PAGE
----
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Who’s Buying Organic or Natural Foods?

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Courtesy of GfK Mediamark Research and Environmental Systems Research Institute

understand the far-flung impacts of a purchase, including on humans and habitats. The Good Guide, for instance, employs chemists, toxicologists, nutri- tionists, sociologists and environmental lifecycle specialists to evaluate a prod- uct’s repercussions on health, environ- ment and society.

Sandra Postel, who leads the Glob-

al Water Policy Project, has teamed up with the National Geographic Society to devise a personal water footprint calculator. It helps people understand the wider environmental impacts of their lifestyle and purchasing choices, and provides options for reducing their footprints and supporting water replen- ishment efforts.

“It takes a per capita average of 2,000 gallons of water each day to keep our U.S. lifestyle afloat,” twice the world average, calculates Postel. The typical hamburger takes 630 gallons of water to produce, for example, while a pair of jeans consumes 2,600 gallons,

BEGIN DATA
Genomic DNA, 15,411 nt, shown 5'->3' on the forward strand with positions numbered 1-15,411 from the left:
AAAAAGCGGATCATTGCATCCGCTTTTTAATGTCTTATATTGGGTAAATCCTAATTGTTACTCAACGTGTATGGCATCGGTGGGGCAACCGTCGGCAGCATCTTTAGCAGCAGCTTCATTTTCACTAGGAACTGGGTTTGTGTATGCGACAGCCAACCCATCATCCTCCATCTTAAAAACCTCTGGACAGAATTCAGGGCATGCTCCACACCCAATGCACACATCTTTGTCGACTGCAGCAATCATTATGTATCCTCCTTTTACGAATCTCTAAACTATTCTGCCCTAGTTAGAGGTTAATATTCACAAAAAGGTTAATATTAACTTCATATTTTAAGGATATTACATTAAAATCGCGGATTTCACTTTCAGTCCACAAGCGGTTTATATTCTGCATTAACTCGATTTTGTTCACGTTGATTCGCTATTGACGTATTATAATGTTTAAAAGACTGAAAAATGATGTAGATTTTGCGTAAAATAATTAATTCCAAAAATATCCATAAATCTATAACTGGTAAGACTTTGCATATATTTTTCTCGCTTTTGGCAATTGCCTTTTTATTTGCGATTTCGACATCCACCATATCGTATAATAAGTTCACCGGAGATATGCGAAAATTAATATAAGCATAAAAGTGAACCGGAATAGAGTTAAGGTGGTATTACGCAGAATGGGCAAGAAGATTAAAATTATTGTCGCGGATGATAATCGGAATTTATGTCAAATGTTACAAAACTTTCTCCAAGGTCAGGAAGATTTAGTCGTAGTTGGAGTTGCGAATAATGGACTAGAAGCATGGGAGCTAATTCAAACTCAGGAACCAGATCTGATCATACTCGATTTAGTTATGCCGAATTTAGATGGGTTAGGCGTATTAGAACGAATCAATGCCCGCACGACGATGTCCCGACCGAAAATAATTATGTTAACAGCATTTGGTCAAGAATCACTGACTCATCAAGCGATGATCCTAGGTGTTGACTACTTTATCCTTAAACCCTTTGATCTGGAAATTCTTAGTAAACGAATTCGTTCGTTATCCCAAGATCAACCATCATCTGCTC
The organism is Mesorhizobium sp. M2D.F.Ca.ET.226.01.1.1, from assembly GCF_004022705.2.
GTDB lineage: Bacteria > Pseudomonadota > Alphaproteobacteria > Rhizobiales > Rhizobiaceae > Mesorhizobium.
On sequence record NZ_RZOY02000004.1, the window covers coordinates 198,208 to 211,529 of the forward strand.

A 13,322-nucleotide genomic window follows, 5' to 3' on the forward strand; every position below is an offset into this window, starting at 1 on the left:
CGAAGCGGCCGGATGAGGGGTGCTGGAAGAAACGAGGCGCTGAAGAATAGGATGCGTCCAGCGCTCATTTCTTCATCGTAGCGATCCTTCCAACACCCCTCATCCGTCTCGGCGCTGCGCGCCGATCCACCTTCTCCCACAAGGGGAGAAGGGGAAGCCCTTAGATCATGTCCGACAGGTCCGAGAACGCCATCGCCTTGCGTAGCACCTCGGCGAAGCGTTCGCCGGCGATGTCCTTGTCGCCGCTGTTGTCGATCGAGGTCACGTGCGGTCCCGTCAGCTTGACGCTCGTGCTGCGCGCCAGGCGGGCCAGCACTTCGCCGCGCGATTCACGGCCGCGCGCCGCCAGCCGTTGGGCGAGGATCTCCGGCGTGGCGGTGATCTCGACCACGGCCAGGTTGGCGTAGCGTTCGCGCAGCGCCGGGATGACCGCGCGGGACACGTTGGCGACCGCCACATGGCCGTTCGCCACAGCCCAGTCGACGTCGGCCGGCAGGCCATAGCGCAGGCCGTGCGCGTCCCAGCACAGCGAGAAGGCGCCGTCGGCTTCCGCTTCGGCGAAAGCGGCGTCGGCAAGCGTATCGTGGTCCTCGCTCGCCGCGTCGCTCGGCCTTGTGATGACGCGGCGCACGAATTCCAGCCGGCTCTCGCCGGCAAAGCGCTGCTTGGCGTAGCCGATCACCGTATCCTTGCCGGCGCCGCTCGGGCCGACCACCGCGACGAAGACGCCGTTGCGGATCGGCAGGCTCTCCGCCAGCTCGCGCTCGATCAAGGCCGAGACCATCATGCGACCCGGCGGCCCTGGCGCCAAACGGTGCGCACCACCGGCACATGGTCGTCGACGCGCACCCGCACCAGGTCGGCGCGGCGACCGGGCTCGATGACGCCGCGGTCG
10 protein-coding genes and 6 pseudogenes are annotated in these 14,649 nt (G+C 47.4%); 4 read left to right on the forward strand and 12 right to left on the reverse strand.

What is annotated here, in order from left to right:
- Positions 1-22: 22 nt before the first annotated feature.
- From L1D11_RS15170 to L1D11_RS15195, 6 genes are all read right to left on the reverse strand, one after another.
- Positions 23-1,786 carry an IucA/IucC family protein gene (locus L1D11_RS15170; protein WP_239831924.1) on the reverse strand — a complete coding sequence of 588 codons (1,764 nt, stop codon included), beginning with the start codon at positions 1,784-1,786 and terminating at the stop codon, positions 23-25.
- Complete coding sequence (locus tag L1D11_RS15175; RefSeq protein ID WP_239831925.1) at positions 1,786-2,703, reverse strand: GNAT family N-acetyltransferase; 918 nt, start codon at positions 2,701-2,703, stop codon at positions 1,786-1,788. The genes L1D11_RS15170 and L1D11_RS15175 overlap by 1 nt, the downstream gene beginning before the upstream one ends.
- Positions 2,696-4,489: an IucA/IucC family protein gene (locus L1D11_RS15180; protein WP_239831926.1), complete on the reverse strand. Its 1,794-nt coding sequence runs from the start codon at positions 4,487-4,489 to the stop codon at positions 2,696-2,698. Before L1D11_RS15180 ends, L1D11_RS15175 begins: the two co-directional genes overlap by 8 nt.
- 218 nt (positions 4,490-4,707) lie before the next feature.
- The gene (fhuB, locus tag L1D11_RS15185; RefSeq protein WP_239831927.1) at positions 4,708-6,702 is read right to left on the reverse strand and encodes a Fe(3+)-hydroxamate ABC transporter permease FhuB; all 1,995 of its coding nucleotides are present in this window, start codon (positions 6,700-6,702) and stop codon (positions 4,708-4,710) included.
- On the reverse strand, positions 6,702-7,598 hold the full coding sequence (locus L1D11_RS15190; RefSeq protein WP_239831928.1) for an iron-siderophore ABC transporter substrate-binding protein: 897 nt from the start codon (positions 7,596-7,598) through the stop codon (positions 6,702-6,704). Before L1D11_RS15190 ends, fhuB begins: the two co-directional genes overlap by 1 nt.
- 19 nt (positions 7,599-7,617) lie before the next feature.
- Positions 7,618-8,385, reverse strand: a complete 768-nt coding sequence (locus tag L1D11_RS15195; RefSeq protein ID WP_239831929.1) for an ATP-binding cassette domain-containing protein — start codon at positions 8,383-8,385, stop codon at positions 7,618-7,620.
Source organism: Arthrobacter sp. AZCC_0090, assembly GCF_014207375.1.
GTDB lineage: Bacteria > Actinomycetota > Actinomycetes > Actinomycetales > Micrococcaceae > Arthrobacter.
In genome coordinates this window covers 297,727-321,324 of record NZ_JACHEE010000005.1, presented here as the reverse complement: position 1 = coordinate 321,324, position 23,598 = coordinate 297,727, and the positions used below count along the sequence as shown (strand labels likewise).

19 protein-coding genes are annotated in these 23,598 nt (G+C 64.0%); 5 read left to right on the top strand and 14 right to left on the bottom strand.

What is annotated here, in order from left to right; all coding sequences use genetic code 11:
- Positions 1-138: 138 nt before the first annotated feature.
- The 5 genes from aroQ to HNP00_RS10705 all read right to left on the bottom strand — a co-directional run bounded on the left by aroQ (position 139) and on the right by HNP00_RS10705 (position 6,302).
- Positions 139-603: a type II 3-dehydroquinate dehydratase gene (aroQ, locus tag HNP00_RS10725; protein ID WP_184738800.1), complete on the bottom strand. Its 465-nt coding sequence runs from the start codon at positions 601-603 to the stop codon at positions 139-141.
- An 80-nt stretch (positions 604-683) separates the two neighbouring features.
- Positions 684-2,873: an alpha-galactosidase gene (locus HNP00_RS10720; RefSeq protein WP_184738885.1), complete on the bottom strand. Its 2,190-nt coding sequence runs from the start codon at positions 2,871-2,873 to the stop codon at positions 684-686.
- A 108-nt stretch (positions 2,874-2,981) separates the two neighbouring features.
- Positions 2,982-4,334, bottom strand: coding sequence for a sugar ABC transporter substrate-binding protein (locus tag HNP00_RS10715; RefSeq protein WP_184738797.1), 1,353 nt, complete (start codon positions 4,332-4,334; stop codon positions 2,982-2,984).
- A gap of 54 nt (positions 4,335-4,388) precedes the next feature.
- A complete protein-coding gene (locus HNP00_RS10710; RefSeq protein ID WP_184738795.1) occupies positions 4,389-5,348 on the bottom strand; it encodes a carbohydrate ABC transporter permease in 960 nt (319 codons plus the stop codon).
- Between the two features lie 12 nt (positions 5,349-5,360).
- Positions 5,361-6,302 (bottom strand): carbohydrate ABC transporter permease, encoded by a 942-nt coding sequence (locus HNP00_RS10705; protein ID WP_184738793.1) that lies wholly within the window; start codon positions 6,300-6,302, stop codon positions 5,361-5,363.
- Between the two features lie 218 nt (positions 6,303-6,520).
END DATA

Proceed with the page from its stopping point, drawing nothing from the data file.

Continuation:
It’s our world, all of us. Reduce, re-use, recycle.

- Lesley Fountain natural awakenings October 2013 35

most of it to grow the necessary cotton. Water is just one of numerous

resources overused in the United States, according to author and journalist Danielle Nierenberg, co-founder of Food Tank. “We overbuy food. It goes bad and ends up in landfills,” where it lets off methane, a powerful green- house gas, as it decomposes. “We also over-order at restau- rants,” observes Nierenberg, whose think tank focuses on the interrelated issues of hunger, obesity and environ- mental degradation. Overall, the U.S. annually accounts for 34 million tons of food waste. “Part of the problem is we’ve lost home culinary skills,” says Nierenberg, who says we need to re- think how and how much we eat. “We don’t really understand what portions are,” she adds.

Share Instead of Buy Collaboration characterizes the broader trend in careful consuming that relies on

cell phone apps. Sometimes known as the “sharing economy” or “collabora- tive consumption”, initiatives can range from car and bike shares to neighborly lending of lawn mowers and other tools and sharing homegrown produce. One of the more innovative food-sharing options is Halfsies, in which diners at participating restaurants pay full price for a meal, but receive half of a full por- tion, effectively donating the cost of the other half to fight hunger.

Whatever the product, experts say, the new sharing business model is part of a fundamental shift in how people think about consuming, with the po- tential to help us reduce our personal carbon footprint and contribute to a more sustainable future.

Christine MacDonald is a freelance journalist in Washington, D.C., who specializes in health, science and environmental issues. Learn more at

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